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Article
November 1937

SURGICAL INTERVENTION FOR CATARACT: FROM THE PREOPERATIVE AND POSTOPERATIVE STANDPOINTS

Arch Ophthalmol. 1937;18(5):827-837. doi:10.1001/archopht.1937.00850110143014
Abstract

In this review I propose to take up the question of the survey of the case prior to operation for cataract, the choice of the operation to be performed and the most frequent postoperative complications and the way in which they may be combated.

SURVEY OF THE CASE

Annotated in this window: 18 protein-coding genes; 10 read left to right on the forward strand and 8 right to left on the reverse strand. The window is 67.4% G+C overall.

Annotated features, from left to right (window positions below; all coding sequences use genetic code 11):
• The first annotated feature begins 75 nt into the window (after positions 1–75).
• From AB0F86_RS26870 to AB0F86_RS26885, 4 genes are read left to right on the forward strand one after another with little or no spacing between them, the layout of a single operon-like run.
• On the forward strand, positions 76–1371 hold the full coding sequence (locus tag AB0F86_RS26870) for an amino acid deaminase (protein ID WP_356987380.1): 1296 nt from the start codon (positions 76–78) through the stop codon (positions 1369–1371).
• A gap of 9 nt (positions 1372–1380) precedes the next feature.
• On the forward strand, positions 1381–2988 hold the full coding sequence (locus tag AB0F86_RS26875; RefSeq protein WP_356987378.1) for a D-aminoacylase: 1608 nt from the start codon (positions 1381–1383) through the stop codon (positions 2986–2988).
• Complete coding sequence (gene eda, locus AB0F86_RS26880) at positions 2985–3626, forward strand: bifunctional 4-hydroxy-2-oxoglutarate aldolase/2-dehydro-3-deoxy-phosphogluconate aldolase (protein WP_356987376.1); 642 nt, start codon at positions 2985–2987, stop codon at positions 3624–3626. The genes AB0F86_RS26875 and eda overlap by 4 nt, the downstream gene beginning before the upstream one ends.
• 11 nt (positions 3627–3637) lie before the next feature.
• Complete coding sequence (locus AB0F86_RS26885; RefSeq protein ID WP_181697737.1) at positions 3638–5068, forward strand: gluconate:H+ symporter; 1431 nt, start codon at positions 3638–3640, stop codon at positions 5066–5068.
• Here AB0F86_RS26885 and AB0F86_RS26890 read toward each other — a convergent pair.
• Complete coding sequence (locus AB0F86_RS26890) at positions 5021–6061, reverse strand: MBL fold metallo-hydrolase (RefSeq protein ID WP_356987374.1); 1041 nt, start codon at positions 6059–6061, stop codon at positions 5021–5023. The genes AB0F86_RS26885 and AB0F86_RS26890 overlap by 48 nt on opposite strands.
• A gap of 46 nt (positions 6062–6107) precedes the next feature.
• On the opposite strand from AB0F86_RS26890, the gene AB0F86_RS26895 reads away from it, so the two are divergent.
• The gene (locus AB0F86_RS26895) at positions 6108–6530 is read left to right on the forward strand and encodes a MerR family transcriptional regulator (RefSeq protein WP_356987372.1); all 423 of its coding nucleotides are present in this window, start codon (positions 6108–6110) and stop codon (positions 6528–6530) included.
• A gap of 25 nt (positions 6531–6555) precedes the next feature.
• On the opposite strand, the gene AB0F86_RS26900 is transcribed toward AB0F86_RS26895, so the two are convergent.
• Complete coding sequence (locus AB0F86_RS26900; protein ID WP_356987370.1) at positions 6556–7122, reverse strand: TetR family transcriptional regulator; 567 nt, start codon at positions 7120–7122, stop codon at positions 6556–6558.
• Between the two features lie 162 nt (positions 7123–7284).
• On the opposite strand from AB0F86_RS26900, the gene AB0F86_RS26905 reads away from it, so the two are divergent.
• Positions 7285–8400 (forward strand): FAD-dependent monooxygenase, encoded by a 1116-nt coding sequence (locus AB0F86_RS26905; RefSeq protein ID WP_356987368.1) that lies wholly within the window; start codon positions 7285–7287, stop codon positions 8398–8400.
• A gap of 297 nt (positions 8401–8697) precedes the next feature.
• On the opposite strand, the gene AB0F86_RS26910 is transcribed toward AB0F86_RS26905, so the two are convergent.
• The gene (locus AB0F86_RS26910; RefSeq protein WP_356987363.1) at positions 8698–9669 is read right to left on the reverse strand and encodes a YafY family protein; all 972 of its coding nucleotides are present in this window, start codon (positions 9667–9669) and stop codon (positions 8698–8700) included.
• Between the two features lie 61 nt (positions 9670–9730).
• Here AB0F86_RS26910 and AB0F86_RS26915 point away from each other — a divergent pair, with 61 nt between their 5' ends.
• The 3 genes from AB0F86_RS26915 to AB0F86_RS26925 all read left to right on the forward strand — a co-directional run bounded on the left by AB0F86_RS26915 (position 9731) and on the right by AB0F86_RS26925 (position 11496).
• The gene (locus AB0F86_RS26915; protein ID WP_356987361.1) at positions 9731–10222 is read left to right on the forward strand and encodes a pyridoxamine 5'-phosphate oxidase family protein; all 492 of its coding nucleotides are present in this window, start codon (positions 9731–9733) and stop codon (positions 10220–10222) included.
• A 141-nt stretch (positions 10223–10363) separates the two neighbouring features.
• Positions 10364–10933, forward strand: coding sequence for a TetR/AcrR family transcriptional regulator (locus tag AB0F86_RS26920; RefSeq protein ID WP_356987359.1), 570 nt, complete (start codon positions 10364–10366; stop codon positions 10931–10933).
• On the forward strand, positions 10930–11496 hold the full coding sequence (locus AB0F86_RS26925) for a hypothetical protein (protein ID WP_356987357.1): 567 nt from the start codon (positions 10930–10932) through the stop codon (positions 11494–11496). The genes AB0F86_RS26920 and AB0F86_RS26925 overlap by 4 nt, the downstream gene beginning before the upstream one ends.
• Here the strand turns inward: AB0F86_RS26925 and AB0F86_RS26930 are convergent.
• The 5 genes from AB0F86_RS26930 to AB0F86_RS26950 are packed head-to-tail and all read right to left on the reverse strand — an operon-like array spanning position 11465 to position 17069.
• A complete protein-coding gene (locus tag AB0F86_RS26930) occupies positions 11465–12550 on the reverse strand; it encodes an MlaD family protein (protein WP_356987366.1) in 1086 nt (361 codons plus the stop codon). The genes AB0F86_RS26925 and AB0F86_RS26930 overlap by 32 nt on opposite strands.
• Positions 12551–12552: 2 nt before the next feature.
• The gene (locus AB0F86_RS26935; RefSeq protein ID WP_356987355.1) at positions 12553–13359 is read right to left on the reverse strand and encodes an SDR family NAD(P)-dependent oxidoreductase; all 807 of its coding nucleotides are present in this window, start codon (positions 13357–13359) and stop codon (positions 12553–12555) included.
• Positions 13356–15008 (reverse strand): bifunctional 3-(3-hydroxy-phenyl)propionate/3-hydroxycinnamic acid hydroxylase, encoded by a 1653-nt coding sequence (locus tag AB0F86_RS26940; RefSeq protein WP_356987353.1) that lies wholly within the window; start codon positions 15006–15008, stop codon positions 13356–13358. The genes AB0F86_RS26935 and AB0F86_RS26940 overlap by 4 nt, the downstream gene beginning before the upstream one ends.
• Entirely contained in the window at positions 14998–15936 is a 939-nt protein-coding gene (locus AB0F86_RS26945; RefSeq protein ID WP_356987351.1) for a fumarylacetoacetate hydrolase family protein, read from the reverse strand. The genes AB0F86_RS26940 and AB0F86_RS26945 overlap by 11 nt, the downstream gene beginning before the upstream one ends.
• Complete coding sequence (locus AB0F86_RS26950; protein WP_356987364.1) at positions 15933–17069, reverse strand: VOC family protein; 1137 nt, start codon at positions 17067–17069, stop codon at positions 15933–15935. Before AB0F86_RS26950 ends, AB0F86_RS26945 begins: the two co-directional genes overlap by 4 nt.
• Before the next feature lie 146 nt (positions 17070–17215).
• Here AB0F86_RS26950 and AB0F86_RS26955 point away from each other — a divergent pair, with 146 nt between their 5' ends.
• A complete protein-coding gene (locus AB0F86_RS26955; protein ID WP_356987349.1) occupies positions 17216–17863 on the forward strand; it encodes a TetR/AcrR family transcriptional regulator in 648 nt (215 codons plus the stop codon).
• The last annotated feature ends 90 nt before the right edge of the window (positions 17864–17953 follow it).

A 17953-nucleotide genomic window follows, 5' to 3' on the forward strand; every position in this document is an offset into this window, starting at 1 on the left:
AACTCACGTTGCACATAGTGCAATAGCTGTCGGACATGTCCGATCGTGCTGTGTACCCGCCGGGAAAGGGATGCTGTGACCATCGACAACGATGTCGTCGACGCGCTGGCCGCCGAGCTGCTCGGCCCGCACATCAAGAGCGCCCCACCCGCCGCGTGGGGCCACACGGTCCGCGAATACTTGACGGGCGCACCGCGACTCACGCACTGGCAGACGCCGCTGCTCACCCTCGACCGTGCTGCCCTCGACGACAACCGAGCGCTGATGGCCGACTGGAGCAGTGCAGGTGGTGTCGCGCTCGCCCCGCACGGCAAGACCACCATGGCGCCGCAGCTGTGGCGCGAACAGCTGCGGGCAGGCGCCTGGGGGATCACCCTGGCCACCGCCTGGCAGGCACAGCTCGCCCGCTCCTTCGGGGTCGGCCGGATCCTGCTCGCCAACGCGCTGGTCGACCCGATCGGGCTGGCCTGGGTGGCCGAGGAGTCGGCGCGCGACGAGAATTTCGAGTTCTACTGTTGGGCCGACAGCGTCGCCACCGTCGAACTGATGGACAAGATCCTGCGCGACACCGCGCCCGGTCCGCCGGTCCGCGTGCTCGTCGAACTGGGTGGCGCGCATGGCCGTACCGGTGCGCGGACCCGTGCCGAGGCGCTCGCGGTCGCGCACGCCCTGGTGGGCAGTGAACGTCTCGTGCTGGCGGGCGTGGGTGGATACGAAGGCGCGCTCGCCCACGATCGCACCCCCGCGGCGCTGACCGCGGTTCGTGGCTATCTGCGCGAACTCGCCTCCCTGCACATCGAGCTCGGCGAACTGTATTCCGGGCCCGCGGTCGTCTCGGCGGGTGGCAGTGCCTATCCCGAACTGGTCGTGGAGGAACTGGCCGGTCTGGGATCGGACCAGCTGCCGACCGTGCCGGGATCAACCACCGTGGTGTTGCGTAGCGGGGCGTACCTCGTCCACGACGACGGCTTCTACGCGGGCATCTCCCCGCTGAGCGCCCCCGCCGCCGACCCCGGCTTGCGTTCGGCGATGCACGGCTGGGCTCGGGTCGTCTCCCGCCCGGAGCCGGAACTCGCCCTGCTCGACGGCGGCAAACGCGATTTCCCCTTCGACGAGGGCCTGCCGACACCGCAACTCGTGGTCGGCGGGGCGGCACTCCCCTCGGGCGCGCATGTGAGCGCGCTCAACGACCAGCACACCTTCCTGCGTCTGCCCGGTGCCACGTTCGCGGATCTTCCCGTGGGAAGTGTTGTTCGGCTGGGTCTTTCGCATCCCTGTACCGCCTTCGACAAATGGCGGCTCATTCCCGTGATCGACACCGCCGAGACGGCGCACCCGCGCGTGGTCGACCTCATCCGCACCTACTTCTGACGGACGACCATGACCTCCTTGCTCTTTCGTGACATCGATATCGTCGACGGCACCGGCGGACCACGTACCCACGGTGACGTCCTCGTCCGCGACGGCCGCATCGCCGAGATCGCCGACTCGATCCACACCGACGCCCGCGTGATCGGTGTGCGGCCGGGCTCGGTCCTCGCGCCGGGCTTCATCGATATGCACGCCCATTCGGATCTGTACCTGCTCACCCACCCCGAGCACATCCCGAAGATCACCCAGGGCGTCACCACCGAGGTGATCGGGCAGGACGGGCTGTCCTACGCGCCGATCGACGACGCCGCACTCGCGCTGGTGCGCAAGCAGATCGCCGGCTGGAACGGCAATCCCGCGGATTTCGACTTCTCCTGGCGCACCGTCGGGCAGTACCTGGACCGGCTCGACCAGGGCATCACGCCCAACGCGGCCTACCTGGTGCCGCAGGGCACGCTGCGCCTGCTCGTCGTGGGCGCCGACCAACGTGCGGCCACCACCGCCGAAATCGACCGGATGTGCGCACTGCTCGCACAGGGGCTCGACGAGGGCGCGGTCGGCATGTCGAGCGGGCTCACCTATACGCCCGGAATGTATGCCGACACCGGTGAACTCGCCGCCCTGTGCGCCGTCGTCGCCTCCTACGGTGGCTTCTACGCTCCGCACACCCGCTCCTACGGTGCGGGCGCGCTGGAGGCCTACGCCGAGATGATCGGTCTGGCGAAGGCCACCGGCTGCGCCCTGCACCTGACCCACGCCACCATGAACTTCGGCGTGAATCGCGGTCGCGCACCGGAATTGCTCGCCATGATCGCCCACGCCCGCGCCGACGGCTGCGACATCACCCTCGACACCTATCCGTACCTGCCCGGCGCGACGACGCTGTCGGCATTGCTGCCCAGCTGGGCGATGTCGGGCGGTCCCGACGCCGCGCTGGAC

Of all the conditions which may mitigate against a successful outcome of an operation for cataract, that of a distant focus of infection is, in my opinion, undoubtedly the most frequent. Of such foci, that of diseased teeth is the one most frequently found. In the dental survey not only an inspection is desirable, but also a roentgen examination, since apical infections, abscesses and pyorrheal pockets are usually revealed by such a procedure. In case an apical abscess is revealed, extraction is the only satisfactory method of treatment, for although drainage and treatment may relieve the condition, the danger of a

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